Tuesday’s meeting on student assignment will be big

Heads up to everyone who’s been keeping an eye on the Board’s effort to redesign student assignment: the Committee of the Whole on Tuesday evening (posted agenda is here) will represent a major step forward. First, the Parent Advisory Council and Parents for Public Schools will present findings from the community conversations they’ve been conducting since November. Then, the staff will present a preliminary recommendation for a new system to the Board, and ask for feedback on the proposal.

The first reading of the proposed new policy will occur at the Feb. 9 Board meeting (generally first readings of new proposals come up late in the evening, with a total of five minutes allowed for comment from any members of the public. In other words, that meeting won’t be the best time to come and share your views!).

At first reading, the proposal will be forwarded to several Board committees, and after those committee hearings are completed it will come back to the full Board for a second reading and final vote — most likely on March 9.

So Tuesday evening’s Committee of the Whole will be everyone’s first opportunity to hear the policy recommendation developed through all the work of the past year. The meeting will be held at 555 Franklin St., starting at 6 p.m. These meetings are generally televised on Channels 26 or 78 and streamed online at SFGov-TV.


4 responses to “Tuesday’s meeting on student assignment will be big

  1. Dear Bernal Dad,

    If if we had zones for the 11 most popular elementary schools and single school attendance areas for all the rest, I would think twice about lying about my address. I might live in the Richmond, pick Alamo as my first choice, be unsure that I would win the lottery into Alamo, be willing to go to several of the other schools in the Washington Attendance Area, and not claim that I live in the Mission. Lying could hurt as well as help. I just might not lie.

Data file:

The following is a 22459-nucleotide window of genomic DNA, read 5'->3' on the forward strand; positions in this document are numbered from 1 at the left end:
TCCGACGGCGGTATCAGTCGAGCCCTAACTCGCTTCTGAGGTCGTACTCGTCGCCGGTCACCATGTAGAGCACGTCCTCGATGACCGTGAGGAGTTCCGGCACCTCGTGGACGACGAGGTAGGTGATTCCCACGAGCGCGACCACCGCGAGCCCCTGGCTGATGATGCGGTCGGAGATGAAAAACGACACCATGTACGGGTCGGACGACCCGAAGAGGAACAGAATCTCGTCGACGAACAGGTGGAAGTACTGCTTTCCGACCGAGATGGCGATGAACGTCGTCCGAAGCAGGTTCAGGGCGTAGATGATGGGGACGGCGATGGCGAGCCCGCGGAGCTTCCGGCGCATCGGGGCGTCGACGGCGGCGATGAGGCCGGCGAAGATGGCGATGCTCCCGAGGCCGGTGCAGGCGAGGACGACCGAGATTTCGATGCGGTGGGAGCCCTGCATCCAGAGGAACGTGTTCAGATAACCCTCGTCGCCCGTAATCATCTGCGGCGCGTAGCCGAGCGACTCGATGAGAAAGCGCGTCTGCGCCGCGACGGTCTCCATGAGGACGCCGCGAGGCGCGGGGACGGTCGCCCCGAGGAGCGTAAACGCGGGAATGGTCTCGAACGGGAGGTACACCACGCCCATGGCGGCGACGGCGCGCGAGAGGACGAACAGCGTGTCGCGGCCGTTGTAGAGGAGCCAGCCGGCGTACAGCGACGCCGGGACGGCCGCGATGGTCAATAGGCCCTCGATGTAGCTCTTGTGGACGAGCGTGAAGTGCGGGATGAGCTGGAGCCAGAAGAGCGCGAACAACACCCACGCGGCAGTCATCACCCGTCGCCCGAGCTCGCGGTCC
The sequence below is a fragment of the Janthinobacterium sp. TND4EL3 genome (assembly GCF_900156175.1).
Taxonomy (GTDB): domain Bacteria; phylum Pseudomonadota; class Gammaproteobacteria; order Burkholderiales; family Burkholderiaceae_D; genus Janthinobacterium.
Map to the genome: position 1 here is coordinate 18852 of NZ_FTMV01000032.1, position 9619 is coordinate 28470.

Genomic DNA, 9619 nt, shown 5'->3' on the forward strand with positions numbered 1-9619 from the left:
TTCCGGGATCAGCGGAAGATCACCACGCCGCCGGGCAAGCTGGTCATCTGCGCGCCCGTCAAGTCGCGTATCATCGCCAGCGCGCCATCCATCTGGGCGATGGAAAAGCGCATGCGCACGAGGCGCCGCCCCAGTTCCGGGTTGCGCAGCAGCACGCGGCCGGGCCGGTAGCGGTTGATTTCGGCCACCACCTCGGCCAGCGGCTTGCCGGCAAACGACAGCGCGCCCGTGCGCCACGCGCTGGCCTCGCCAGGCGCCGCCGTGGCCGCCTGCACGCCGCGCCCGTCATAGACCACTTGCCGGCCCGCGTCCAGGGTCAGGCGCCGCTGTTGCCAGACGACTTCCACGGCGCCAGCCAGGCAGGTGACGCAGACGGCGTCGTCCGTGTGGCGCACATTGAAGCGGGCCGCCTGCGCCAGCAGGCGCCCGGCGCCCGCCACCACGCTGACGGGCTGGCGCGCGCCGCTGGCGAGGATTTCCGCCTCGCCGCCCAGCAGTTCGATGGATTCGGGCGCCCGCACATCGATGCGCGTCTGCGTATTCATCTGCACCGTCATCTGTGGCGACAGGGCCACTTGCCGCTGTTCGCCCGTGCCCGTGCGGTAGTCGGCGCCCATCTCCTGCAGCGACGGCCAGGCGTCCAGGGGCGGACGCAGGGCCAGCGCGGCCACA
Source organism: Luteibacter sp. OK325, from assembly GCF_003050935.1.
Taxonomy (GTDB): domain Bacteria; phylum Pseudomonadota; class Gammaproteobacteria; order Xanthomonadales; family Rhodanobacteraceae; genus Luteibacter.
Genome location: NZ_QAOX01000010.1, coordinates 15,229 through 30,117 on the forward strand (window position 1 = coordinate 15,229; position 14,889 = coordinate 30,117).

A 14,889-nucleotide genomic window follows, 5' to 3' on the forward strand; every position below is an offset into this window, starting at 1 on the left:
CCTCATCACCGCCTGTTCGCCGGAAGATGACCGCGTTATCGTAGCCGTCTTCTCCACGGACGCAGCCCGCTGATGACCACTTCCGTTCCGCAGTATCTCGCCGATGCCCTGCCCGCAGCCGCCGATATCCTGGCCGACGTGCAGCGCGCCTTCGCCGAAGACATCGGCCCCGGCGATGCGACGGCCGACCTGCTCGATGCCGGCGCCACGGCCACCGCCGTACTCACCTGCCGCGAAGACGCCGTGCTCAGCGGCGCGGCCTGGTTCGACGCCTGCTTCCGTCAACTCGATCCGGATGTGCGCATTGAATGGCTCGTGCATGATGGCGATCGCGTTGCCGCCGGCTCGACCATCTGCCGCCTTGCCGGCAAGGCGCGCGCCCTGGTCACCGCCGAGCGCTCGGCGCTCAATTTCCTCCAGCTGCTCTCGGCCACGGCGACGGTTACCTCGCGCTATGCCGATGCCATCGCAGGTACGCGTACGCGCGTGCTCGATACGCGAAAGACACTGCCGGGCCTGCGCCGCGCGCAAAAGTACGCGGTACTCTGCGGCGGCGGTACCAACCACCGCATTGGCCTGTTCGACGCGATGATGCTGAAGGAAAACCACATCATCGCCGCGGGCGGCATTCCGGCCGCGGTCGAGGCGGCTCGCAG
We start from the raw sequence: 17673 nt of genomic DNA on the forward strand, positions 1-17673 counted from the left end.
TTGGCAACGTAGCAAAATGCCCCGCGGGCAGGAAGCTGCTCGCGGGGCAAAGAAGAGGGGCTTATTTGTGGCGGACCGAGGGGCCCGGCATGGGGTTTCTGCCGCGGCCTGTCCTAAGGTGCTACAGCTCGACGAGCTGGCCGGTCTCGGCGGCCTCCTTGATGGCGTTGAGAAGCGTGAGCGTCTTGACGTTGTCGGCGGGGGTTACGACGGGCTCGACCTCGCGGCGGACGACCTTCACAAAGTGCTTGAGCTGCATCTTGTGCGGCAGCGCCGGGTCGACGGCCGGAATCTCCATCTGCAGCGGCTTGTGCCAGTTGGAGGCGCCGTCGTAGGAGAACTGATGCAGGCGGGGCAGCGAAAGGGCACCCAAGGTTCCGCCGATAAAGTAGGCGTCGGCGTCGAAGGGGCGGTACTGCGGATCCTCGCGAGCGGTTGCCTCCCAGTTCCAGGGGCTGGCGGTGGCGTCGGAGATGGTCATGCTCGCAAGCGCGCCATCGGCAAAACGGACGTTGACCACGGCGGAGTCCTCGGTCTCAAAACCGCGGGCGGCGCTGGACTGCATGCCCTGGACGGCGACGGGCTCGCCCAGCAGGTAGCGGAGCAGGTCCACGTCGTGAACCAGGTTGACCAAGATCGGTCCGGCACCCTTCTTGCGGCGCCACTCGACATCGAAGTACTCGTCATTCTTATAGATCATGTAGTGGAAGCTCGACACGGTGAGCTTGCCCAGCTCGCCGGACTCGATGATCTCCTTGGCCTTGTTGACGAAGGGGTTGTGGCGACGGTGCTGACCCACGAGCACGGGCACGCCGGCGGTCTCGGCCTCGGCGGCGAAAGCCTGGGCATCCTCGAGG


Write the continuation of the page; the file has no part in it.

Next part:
2. “We are likely to get a recommendation for single school attendace areas, with a strong academic diversity policy.”

    In terms of socioeconomic diversity, this (Option 6) was inferior to Option 3 according to the simulations done by the Stanford researchers, and was about the same in terms of efficiency (matching families with schools of their choice).

    It’s hard for me to see how picking an option which was inferior for low-SES families but equivalent in terms of efficiency is going to withstand a potential lawsuit.

    “It will pay to lie about where you live.”

    It will pay to lie about where you live under even a pure neighborhood-assignment system you advocate, Leslie.

  3. This brings up an interesting question. If the preferred choice is neighborhood with an additional consideration for diversity, then how are the neighborhood boundaries to be drawn? Will this be something that is discussed with the public as well, should the Board and the District ultimately choose such a model? For the past decade the part of the Haight I live in, there hasn’t been a neighborhood school as distinguished by the school district – not on the elementary or high school level.

  4. We are likely to get a recommendation for single school attendace areas, with a strong academic diversity policy. To get into the school of your choice, it will benefit you to live very close to that school, or in an area identified by the school district as a low achieving area. It will pay to lie about where you live.

    I do not have confidence that the school district can police the address fraud issue. Any system that relies on address and is unable to police for address fraud is a broken system from the start. The sytstem would be unfair, and the unfairness would be our own creation.

    As you, Commissioner Norton, have pointed out, there are about 11 elementary schools where the demand far exceeds the supply. At a minimum, admission into these schools should not operate with single schiool attendence areas until there is public confidence that the school
    district can police for address fraud.

    For these 11 elementary schools, I favor zones the size of high school attendance areas. Open up admission to the broader neighborhood so that address fraud would be less of an issue.

    Thus, have zones for some schools and single school areas for other schools. One size does not fit all.